Go EVOO Instead of Butter

High-quality extra virgin olive oil (EVVO) is a great substitute for melted butter in both cooking and baking. Olive oil is lower in saturated fat than butter and contains beneficial antioxidants. Eating extra virgin olive oil can also help with insulin resistance and prevent type 2 diabetes. A large analysis found that including olive oil in one’s diet could reduce the risk of type 2 diabetes by 13%. In comparison to a low-fat diet, a diet high in olive oil was also found to help normalize blood glucose in people who already had type 2 diabetes. One study found that a mostly Mediterranean diet enhanced with extra virgin olive oil decreased the risk of type 2 diabetes by more than 50%.

Have a Healthier Breakfast

Swapping out sugary granola for high fiber oatmeal or cereal will undoubtedly save you many calories, carbohydrates, and grams of added sugar. Eating only 1/3 of a cup (50 grams) of Gypsy Crunch Roasted Granola has over 260 calories, and 28 grams of carbohydrates (and most people will easily eat 1 full cup as a serving), whereas 1 cup of unsweetened oatmeal only has an average of 166 calories per serving, and 27 grams of carbohydrates. Additionally, oatmeal does not have any added honey, artificial sweeteners, butter, or emulsifiers that can quickly turn a healthy breakfast into more of a dessert.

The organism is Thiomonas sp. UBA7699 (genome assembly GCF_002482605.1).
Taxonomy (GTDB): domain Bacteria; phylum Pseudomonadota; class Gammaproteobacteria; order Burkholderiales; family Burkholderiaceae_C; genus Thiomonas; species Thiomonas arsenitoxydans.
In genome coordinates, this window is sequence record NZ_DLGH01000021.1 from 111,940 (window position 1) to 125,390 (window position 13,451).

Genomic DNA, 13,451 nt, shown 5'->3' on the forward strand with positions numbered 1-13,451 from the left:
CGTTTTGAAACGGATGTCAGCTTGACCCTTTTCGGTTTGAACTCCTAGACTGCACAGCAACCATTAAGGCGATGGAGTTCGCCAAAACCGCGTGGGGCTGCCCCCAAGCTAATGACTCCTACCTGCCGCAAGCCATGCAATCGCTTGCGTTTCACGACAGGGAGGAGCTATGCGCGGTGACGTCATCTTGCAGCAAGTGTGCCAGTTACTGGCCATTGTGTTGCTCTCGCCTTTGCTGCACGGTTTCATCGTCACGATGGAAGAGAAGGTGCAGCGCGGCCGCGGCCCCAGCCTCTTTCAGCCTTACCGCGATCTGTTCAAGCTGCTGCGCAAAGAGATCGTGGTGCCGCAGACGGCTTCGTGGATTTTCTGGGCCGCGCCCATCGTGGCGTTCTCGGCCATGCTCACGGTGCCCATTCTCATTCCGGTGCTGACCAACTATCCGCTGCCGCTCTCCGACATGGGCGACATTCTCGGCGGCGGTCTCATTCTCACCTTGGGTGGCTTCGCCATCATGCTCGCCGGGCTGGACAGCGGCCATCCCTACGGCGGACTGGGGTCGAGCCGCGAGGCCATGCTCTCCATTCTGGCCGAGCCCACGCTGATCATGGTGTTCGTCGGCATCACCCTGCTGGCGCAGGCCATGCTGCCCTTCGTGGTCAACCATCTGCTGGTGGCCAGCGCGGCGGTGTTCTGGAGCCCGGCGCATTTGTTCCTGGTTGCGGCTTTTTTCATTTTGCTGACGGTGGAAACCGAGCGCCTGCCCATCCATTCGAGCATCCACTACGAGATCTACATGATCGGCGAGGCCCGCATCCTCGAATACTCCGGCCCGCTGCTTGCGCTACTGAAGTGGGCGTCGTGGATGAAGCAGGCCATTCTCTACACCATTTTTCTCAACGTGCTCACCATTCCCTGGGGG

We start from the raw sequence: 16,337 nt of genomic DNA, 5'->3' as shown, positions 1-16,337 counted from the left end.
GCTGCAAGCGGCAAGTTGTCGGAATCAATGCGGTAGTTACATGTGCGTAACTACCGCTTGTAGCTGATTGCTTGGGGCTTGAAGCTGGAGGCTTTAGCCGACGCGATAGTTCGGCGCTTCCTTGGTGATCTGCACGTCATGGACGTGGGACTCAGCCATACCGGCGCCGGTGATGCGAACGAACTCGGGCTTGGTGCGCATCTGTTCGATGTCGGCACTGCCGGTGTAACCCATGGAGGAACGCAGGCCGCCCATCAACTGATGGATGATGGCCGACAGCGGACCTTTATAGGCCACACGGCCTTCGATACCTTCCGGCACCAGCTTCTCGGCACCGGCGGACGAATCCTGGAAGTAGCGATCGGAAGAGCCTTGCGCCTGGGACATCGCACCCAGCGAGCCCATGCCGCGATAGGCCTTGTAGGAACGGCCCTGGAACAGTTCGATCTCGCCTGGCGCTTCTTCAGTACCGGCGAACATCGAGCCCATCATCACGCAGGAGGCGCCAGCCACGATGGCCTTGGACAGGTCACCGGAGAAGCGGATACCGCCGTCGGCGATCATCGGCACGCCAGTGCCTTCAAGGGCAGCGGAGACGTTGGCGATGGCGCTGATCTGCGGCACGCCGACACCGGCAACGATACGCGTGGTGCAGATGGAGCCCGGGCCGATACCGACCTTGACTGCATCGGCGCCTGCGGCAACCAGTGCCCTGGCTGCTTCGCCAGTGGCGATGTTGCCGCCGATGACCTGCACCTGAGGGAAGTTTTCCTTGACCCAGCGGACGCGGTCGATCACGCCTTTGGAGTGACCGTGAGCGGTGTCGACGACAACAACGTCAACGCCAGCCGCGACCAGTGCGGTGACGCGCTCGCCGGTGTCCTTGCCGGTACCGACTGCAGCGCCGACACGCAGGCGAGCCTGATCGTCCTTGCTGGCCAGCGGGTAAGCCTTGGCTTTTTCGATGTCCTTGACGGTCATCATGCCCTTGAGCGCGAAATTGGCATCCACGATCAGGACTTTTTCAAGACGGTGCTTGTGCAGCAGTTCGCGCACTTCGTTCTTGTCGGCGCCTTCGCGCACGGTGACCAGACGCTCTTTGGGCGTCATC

By making these easy and quick swaps, you can save hundreds of calories per day, and more easily meet not only any weight-loss goals you may have, but also HbA1c goals as well! What easy swaps have you found to be helpful in your diabetes journey? Share this post and comment below; we’d love to hear from you!


Registered Dietitian Shares How to Stay Healthy at Home

The COVID-19 pandemic has left us all in fear, especially for those who are elderly or have pre-existing conditions. Knowing that we fit this demographic adds an extra layer to this difficult time. We’ve all been staying at home and trying our best to keep our minds and body active and healthy. I reached out to my diabuddy, Ben Tzeel, MPH, RD, and CSCCS to get his advice on how to get through this time at home.

Hi Ben, thank you so much for taking the time to talk to me. I know you are a registered dietitian (RD) and strength coach and you are very active within the diabetes online community and doing your part to advocate, educate and support others dealing with this disease. You spend your time sharing your expertise on nutrition and exercise, even offering one-on-one coaching, helping people living with diabetes achieve better glucose and weight management. Both of these are even more trying during this crisis. I thought it would be nice for our readers to hear a perspective of a type 1 RD on how to remain healthy while at home!